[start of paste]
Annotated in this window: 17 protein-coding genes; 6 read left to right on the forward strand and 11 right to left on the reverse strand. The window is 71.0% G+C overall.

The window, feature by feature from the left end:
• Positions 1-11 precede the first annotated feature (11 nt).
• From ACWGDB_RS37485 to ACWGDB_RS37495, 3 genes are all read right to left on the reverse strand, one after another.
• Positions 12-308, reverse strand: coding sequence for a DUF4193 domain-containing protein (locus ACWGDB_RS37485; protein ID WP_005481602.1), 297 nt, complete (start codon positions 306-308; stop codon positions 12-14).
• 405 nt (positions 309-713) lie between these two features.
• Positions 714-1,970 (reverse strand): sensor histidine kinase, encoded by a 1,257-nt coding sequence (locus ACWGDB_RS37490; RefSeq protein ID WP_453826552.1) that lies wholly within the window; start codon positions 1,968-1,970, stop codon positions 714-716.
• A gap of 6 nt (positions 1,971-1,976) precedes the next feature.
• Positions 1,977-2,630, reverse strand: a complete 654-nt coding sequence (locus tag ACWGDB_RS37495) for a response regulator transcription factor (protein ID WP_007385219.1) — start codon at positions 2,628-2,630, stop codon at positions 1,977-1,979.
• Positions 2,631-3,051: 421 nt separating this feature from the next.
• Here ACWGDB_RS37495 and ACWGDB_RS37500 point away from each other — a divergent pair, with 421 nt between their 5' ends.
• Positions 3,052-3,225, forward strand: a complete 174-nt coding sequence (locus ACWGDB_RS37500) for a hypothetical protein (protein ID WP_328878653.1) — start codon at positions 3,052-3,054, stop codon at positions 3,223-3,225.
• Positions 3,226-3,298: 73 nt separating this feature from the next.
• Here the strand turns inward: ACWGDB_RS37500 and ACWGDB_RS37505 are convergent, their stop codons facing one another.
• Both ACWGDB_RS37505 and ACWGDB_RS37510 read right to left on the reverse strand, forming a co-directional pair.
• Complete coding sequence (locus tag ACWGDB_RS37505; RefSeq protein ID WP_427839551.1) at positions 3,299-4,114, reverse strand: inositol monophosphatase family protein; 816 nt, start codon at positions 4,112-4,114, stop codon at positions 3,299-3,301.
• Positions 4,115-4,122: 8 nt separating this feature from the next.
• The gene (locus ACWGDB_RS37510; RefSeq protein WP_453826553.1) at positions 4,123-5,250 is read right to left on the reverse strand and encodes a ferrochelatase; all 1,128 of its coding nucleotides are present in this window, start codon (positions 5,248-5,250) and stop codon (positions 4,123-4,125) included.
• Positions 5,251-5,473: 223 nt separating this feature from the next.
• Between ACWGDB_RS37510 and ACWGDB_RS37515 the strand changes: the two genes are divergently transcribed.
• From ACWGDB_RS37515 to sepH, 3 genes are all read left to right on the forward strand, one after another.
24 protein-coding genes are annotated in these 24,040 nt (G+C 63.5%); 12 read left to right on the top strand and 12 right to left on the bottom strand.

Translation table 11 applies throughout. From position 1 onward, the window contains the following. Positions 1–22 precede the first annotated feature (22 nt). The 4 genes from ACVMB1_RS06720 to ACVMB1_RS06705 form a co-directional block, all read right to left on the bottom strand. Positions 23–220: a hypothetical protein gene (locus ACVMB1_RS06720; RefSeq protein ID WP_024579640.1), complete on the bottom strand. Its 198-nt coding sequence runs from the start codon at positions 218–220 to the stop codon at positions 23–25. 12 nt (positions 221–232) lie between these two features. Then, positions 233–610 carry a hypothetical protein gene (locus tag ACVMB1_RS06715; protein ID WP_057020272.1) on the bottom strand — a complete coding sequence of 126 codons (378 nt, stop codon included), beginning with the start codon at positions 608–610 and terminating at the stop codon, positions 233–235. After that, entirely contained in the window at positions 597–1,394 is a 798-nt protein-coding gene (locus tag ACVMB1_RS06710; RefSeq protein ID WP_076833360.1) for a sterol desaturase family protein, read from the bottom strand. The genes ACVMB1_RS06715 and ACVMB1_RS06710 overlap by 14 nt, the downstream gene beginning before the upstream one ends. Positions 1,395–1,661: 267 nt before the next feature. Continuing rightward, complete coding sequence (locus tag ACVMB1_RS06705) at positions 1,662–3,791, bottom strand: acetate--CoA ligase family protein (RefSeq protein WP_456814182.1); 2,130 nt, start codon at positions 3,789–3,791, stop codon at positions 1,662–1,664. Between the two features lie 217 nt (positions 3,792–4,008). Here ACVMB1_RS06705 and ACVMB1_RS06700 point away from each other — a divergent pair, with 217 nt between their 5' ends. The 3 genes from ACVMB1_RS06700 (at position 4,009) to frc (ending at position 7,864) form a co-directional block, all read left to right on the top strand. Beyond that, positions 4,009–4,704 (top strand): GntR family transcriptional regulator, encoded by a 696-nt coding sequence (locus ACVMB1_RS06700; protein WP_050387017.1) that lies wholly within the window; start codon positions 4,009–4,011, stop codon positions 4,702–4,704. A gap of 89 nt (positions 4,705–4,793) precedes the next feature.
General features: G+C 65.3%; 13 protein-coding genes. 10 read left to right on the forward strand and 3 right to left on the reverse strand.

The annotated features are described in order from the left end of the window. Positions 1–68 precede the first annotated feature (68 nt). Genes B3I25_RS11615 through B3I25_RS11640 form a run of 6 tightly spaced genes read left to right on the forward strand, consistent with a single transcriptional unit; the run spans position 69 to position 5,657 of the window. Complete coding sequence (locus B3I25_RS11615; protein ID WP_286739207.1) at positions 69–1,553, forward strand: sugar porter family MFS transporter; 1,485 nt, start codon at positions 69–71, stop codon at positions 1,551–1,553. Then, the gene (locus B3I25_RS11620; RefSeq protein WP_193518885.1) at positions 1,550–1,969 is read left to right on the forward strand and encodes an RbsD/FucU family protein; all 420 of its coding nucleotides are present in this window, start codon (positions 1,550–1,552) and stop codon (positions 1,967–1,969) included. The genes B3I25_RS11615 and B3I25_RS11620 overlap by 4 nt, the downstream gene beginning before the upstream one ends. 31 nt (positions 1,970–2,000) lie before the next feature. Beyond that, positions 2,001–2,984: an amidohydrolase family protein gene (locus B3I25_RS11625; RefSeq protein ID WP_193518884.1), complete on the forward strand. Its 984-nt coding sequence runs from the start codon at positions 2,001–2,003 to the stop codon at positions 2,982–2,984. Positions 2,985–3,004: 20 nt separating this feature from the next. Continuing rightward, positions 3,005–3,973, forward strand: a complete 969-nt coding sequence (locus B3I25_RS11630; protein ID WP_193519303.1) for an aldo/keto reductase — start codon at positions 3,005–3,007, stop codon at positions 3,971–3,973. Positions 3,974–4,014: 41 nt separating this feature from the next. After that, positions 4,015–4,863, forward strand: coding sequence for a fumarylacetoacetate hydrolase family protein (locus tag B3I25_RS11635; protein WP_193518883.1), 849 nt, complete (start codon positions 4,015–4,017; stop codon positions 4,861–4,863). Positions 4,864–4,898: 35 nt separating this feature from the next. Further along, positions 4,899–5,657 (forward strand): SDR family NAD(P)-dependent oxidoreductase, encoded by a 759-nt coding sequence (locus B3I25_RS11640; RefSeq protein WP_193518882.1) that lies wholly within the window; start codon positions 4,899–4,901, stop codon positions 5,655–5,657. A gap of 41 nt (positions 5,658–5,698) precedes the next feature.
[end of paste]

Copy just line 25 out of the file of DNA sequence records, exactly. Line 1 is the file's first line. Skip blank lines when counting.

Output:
The annotated features are described in order from the left end of the window. Positions 1–68 precede the first annotated feature (68 nt). Genes B3I25_RS11615 through B3I25_RS11640 form a run of 6 tightly spaced genes read left to right on the forward strand, consistent with a single transcriptional unit; the run spans position 69 to position 5,657 of the window. Complete coding sequence (locus B3I25_RS11615; protein ID WP_286739207.1) at positions 69–1,553, forward strand: sugar porter family MFS transporter; 1,485 nt, start codon at positions 69–71, stop codon at positions 1,551–1,553. Then, the gene (locus B3I25_RS11620; RefSeq protein WP_193518885.1) at positions 1,550–1,969 is read left to right on the forward strand and encodes an RbsD/FucU family protein; all 420 of its coding nucleotides are present in this window, start codon (positions 1,550–1,552) and stop codon (positions 1,967–1,969) included. The genes B3I25_RS11615 and B3I25_RS11620 overlap by 4 nt, the downstream gene beginning before the upstream one ends. 31 nt (positions 1,970–2,000) lie before the next feature. Beyond that, positions 2,001–2,984: an amidohydrolase family protein gene (locus B3I25_RS11625; RefSeq protein ID WP_193518884.1), complete on the forward strand. Its 984-nt coding sequence runs from the start codon at positions 2,001–2,003 to the stop codon at positions 2,982–2,984. Positions 2,985–3,004: 20 nt separating this feature from the next. Continuing rightward, positions 3,005–3,973, forward strand: a complete 969-nt coding sequence (locus B3I25_RS11630; protein ID WP_193519303.1) for an aldo/keto reductase — start codon at positions 3,005–3,007, stop codon at positions 3,971–3,973. Positions 3,974–4,014: 41 nt separating this feature from the next. After that, positions 4,015–4,863, forward strand: coding sequence for a fumarylacetoacetate hydrolase family protein (locus tag B3I25_RS11635; protein WP_193518883.1), 849 nt, complete (start codon positions 4,015–4,017; stop codon positions 4,861–4,863). Positions 4,864–4,898: 35 nt separating this feature from the next. Further along, positions 4,899–5,657 (forward strand): SDR family NAD(P)-dependent oxidoreductase, encoded by a 759-nt coding sequence (locus B3I25_RS11640; RefSeq protein WP_193518882.1) that lies wholly within the window; start codon positions 4,899–4,901, stop codon positions 5,655–5,657. A gap of 41 nt (positions 5,658–5,698) precedes the next feature.